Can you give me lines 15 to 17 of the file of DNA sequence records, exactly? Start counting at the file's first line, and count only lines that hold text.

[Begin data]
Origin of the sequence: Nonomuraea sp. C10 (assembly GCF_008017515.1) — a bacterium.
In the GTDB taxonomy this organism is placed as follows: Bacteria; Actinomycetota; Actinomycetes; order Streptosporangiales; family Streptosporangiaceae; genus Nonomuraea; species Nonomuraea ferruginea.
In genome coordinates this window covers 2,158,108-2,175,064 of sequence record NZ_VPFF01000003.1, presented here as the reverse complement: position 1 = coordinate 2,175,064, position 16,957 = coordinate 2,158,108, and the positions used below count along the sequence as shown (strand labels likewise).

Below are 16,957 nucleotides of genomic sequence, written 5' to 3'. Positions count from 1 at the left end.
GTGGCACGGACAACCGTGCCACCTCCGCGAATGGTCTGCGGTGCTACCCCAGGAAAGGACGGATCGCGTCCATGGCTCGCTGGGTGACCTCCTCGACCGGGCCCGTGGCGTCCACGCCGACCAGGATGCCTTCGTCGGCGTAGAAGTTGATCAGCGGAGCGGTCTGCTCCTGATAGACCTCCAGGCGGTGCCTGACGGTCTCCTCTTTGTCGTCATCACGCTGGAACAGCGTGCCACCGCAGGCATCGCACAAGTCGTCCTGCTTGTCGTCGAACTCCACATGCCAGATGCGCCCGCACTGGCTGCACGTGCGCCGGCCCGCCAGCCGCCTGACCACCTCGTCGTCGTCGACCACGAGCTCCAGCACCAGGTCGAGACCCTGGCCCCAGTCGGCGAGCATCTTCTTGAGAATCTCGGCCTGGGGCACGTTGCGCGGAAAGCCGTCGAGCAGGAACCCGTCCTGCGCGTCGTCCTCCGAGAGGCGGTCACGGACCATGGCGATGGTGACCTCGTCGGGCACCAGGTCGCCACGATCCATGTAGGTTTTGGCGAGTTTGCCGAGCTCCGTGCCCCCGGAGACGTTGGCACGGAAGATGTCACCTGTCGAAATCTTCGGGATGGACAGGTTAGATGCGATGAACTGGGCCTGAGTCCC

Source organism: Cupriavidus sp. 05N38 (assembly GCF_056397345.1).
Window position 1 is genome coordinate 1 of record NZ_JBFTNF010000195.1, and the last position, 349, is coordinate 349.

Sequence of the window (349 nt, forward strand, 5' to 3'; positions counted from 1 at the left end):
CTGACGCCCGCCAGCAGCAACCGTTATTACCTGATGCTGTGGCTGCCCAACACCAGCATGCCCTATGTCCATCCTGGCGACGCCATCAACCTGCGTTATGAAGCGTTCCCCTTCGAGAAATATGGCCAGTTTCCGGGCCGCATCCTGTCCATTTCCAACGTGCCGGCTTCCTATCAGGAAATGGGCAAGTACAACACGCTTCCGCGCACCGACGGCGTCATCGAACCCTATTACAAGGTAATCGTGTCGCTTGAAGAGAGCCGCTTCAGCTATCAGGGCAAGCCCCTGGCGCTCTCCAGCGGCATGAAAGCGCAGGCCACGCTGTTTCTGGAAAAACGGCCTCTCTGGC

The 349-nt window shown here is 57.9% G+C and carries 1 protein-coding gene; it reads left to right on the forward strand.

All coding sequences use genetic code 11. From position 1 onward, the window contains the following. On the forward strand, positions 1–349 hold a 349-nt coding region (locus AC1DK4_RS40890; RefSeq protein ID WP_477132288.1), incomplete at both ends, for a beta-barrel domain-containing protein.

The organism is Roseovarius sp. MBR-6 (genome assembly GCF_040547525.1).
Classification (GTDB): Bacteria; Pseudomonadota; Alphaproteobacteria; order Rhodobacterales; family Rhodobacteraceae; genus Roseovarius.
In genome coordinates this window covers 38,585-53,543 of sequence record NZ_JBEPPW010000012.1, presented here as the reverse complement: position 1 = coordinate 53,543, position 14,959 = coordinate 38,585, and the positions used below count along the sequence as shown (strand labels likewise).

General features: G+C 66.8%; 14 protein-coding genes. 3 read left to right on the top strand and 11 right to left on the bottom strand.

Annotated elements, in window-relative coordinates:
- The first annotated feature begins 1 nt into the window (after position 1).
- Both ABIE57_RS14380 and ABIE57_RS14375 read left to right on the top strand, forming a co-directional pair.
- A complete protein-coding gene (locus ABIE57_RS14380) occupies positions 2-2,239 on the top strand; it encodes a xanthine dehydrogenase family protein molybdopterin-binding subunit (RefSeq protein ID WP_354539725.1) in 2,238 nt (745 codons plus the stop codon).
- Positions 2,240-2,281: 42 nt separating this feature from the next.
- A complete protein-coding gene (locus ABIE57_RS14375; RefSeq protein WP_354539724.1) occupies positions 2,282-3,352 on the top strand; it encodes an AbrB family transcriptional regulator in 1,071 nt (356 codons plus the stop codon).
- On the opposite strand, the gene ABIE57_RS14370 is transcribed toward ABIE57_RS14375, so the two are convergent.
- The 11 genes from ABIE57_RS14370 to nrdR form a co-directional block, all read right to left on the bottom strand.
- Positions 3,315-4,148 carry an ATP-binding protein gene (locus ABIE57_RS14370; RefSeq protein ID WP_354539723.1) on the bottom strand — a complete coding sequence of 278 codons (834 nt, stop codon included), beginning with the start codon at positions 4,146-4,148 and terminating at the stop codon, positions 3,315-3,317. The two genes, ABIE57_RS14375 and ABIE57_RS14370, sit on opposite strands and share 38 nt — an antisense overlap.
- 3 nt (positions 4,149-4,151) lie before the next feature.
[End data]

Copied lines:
General features: G+C 66.8%; 14 protein-coding genes. 3 read left to right on the top strand and 11 right to left on the bottom strand.

Annotated elements, in window-relative coordinates:
- The first annotated feature begins 1 nt into the window (after position 1).